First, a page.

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Now you can handle Busch beasts

St. Petersburg Times

Original Article »

December 14, 2007

TAMPA - Ever wonder why those Busch Gardens animals cavorting on TV talk shows with Jack Hanna or Julie Scardina are rarely seen in the theme park?

Wonder no more. Busch Gardens Africa is installing a public home for them, enabling park guests to get up close and personal with critters like the skittish David Letterman and Jay Leno do.

Busch staffers are busy training about 30 animals to get used to being handled by humans at what's called Jamba Junction. By June, the collection that ranges from anteaters to lemurs and skunks will top 60.

Half the animals come from captive breeding programs. The rest come from animal rescue shelters, often after a family that wanted an unusual pet learned they adopted a wild animal.

One of Jamba Junction's first residents, for instance, is a coatimundi whose previous owner had it defanged and declawed.

The place is part of a low-budget $250,000 revitalization of the old petting zoo and the animal nursery that once showed off park newborns behind windows. The petting zoo was closed in 2001 after officials decided goats were too rambunctious for kids and too close to livestock for a zoo. The park's breeding programs shifted to a larger animal hospital and a more bucolic setting at the Busch Animal Outpost in Pasco County.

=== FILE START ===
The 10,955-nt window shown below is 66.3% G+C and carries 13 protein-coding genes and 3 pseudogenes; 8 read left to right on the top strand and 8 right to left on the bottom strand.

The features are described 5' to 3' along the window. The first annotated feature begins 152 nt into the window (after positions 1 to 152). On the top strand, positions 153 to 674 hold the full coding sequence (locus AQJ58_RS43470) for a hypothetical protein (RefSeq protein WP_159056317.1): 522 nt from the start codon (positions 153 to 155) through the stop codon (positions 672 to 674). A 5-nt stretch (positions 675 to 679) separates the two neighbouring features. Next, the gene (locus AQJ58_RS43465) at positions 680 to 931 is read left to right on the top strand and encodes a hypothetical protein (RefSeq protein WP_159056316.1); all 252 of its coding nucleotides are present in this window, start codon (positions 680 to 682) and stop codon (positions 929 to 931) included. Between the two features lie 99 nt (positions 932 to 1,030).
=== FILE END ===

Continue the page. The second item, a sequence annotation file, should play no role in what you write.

The project has been shrouded by the hype building for the April opening of Busch Gardens' new $40-million Jungala. Crews are sculpting the rock and other theming at the 4-acre Asian jungle that includes habitats for orangutans, massive bats and 11 tigers, plus a restaurant and new family rides that cater to tweens.

Except for a few animal encounters, Busch has been charging up to $35 extra for behind-the-scenes VIP tours.

"I have one of the coolest jobs in the world," said Bill Street, park director of zoological education who oversees a staff of 100 full- and part-time workers. "So we're inviting people to come in to see and participate in what we do here. Help us prepare meals for the flamingos. Feed the birds. Pet our Australian cuscus." (It's a lemurlike possum.)

The nine Busch parks maintain a backstage menagerie of about 100 creatures for educational and promotional programs. Most of the year the animals are on the road with a 35-foot RV equipped with a built-in stage delivering programs to school and civic groups.

With Hanna, who syndicates his own TV show, and Scardina, director of animal ambassadors for the Busch and Sea World parks, the animals also make the morning feature news show circuit including the Today Show and Good Morning America.

"I've spent many a night sharing my hotel bed with Harry the sloth," Street said. "The animals always travel first class."

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